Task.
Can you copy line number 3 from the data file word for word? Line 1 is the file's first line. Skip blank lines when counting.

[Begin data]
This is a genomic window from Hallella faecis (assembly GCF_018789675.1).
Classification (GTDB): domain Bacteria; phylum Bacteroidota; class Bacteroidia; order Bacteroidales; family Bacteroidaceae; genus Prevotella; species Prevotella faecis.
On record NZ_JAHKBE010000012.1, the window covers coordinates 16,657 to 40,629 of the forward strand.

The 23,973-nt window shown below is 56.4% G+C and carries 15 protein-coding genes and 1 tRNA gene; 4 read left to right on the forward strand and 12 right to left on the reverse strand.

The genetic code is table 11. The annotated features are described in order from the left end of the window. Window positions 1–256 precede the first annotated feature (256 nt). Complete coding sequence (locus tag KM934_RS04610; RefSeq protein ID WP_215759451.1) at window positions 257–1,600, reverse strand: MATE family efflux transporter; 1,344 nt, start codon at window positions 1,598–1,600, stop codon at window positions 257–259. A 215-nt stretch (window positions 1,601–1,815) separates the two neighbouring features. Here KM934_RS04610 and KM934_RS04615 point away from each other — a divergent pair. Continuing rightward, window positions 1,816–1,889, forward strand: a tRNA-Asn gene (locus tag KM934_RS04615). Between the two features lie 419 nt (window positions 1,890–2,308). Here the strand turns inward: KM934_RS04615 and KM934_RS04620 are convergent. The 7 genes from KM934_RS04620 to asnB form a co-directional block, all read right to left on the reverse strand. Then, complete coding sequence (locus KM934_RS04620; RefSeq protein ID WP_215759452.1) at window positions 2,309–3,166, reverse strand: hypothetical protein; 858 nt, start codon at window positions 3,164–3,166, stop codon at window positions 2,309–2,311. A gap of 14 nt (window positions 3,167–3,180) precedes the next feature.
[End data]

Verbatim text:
On record NZ_JAHKBE010000012.1, the window covers coordinates 16,657 to 40,629 of the forward strand.